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The focus of the Centre’s research activities has evolved over the years, in line with emerging concerns in the arena of world politics. In the first two decades of its existence, the Centre’s programmes emphasized the study of major problems in contemporary international affairs. Issues such as Nonalignment, the North-South dialogue, the quest for a new international economic order, human rights, sources of contemporary militarism, wars of national liberation movements, transfer of technology, defence, development and disarmament, were all extensively researched. In more recent years, the research concerns of CIPOD faculty and students have moved in exciting new directions.

The International Politics programme of study has a wide-ranging focus of study and research, encompassing the theory and practice of international politics. It undertakes studies – theoretical, empirical and normative – that have a bearing on the problems of conflict and cooperation in international politics. In recent years, there has been an increasing emphasis on theoretical analyses of wide ranging issues, including environment, human rights, ethnicity, culture, democracy, religion, globalization, civil society, power, norms, and history of ideas.

The International Organization programme of study seeks to study the problems of international security, international cooperation, regional and universal organizations, and India’s role in multilateral bodies. In the last few years, substantial research has been done on peacekeeping and peacemaking operations, humanitarian intervention, human rights, regional organizations, international financial institutions, international trade, and regime building in various areas of international politics and global economy, global governance and international non-governmental organizations.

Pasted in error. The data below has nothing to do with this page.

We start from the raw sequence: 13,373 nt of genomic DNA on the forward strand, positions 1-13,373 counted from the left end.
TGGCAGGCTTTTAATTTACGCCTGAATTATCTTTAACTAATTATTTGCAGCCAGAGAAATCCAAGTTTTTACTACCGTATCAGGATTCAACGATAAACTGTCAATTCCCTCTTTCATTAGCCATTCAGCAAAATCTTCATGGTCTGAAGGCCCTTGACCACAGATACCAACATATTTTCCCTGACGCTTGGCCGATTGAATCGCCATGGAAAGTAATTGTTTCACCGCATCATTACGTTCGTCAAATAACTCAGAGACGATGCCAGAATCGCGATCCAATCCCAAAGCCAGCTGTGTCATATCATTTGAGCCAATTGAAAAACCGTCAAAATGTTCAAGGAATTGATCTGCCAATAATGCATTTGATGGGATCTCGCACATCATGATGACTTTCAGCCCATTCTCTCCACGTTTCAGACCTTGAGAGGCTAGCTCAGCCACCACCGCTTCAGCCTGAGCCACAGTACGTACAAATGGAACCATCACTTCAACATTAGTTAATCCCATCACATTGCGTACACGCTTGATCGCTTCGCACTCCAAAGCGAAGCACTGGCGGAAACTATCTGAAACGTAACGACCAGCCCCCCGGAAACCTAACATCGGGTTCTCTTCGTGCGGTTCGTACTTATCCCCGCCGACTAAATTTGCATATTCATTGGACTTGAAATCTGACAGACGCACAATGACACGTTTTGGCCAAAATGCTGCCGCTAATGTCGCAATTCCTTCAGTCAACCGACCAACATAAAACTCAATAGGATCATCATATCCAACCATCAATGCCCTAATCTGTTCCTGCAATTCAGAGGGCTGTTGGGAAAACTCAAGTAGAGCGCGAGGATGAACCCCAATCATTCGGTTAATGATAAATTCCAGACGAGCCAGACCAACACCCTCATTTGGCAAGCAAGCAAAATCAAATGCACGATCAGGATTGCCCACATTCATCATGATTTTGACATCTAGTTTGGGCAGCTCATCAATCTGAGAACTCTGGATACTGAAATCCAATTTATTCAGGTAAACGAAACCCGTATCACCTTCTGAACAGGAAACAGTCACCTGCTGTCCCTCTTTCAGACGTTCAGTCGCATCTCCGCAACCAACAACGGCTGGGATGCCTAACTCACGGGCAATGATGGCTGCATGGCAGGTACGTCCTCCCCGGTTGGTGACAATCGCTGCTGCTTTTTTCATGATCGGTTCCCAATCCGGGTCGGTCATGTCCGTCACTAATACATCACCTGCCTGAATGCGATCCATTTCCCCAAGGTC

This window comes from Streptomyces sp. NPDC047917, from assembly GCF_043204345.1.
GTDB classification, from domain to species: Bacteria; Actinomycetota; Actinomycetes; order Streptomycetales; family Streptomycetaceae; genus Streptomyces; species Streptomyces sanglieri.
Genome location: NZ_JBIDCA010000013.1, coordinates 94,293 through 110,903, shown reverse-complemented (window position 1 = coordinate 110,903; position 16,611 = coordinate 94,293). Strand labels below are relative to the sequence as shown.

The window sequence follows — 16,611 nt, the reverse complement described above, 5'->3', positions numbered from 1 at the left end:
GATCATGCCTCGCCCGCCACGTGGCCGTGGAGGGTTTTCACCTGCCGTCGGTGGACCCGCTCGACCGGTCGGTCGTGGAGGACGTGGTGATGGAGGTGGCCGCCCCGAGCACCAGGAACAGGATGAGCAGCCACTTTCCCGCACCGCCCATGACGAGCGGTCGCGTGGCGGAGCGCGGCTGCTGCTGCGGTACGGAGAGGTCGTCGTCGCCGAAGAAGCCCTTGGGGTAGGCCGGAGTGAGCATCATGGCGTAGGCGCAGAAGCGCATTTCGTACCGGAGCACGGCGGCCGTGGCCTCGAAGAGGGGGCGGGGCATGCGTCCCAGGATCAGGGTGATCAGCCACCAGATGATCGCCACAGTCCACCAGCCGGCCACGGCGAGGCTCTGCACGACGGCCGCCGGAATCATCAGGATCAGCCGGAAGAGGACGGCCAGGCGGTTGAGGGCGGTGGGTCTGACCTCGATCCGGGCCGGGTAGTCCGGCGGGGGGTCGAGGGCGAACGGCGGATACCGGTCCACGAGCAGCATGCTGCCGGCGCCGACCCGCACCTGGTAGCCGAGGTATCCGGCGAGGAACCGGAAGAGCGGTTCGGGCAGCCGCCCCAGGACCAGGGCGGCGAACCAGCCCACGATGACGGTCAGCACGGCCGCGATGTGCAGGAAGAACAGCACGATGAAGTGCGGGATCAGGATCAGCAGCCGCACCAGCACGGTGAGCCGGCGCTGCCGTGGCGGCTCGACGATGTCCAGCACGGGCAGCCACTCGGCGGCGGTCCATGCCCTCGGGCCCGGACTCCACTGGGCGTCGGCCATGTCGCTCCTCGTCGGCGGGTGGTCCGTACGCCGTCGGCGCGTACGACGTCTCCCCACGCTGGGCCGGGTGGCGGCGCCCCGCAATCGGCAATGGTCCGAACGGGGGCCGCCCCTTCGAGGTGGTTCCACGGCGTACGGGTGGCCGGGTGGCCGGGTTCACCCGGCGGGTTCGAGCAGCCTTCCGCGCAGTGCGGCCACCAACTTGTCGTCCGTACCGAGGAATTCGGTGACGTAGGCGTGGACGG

The Diplomacy and Disarmament programme of study has traditionally sought to develop the perspectives of the developing countries on problems of disarmament. This has necessitated a critical analysis of the underlying assumptions regarding disarmament and arms control which are projected by the literature published in the Western countries. Apart from arms control and disarmament, the programme also focuses on diverse issues of national, regional and international security. There is particular emphasis on new approaches for building peace and preventing war, such as conflict resolution, confidence building measures and cooperative security. The programme has encouraged research on questions of military history and sociology and on civil-military relations. Research on diplomacy focuses on both historical and contemporary issues in the field of diplomacy. In recent years, the thrust of the programme has been on security studies, critical theory, critical security studies and peace and conflict studies. The range of research undertaken spans various aspects of Indian foreign policy and diplomacy, international security diplomacy, economic diplomacy, environmental diplomacy, cultural diplomacy, and the role of media and technology in diplomacy.